1. The latest developments suggest that the Maoist insurgency is not in its last stages despite the steady decline in LWE-related incidents of violence since 2010. While the group has ceded significant territory and lost several leaders in recent years, the outfit remains a major security threat in central India. That said, the recent incident does not signify that the outfit is regaining dominance or expanding into lost territories; rather, it points to a concerted effort to portray strength and bolster recruitment in the Maoist bastion amid a tightening security grid in neighboring states that has forced cadres to retreat to strongholds in Chhattisgarh.
  2. FORECAST: In this light, LWE attacks are expected to continue for the foreseeable future, especially in Maoists’ core areas where they have the capacity to conduct high-visibility attacks. This is particularly given the increasingly assertive tactics adopted under Basavaraj, the former head of the outfit’s Central Military Commission (CMC), who was appointed as chief of the CPI (Maoists) in 2018. His leadership reinvigorated violent plots by the group through large-scale IED-based attacks and multi-pronged ambushes on security forces as well as high-value targets, such as prominent politicians. Unconfirmed reports also indicate that Hidma is set to head the CMC, which oversees all guerrilla activities in India, increasing the risk of attacks in restive regions.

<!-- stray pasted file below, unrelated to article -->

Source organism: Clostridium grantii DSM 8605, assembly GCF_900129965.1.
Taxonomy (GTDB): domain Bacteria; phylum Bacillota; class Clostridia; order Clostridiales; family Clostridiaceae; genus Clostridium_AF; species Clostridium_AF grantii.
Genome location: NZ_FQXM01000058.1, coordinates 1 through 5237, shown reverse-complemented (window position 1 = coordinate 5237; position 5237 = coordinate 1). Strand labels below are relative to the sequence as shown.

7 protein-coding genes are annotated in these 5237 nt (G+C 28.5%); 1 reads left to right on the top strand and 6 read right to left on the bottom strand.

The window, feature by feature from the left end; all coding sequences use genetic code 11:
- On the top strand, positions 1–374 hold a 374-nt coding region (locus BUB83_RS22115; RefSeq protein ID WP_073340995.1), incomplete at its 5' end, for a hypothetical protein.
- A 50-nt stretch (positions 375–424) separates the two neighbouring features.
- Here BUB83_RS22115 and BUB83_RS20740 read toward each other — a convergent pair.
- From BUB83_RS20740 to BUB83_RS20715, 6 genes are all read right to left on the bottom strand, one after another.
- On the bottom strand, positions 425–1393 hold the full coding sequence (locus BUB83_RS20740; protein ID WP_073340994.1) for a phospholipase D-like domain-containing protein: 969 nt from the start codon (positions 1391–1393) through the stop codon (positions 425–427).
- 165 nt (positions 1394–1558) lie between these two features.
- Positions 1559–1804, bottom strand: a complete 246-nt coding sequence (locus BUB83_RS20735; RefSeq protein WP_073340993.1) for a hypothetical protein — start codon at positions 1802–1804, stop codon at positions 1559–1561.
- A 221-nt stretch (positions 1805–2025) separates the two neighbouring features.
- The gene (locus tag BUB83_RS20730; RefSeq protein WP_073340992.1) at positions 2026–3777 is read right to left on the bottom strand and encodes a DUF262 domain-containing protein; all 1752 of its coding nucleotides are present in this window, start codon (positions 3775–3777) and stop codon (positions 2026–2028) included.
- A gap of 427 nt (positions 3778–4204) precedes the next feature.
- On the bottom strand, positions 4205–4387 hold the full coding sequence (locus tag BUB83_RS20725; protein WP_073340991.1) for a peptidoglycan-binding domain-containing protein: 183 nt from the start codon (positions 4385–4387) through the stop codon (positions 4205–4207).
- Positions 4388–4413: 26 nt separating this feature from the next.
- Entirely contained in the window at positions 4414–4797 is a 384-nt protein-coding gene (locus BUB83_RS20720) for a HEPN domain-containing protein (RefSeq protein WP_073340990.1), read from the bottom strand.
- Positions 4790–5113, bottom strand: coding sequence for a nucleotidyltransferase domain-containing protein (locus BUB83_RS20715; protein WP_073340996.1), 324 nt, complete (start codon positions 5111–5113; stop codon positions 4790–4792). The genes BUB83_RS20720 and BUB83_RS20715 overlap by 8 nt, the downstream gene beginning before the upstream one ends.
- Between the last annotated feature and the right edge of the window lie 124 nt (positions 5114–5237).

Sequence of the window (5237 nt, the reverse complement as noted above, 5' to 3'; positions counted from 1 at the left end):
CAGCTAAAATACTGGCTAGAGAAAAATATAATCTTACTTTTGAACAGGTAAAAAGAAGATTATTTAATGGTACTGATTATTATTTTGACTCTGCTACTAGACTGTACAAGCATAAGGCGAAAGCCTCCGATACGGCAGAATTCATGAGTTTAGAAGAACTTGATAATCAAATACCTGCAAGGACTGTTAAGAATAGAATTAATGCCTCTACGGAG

3. FORECAST: While insurgents are expected to predominantly attack security operatives and the state apparatus, civilians residing or traveling in Maoist-affected regions can be potential targets, particularly if they are suspected of being police informants or of holding links to the government. Maoists may also target infrastructure projects as well as local industries and businesses in a bid to extort money. In the near term, security forces are liable to increase the frequency and intensity of anti-Maoist operations in Chhattisgarh, as well as in other Maoist-affected regions in the “Red Corridor”, which mainly encompasses parts of Andhra Pradesh Bihar, Jharkhand, Maharashtra, Odisha, and Telangana. Such measures may include intensified combing operations and the deployment of additional security personnel, increasing the risk of clashes.

Recommendations:

  1. Those operating or residing in Chhattisgarh over the coming months are advised to maintain heightened vigilance, particularly in rural districts, due to the risk of Maoist attacks and the threat of collateral damage from increased security operations.
  2. Travel to Delhi and other major Indian cities can continue, while travelers are advised to maintain general vigilance for security risks associated with potential insurgent threats targeting government buildings, security installations, and large crowded public places.
  3. We advise against all nonessential travel to rural and tribal areas of Bihar, Chhattisgarh, Jharkhand, West Bengal, and Odisha states given their restricted travel status with the government. Travel to urban areas, such as Bhubaneshwar, can continue while maintaining heightened vigilance.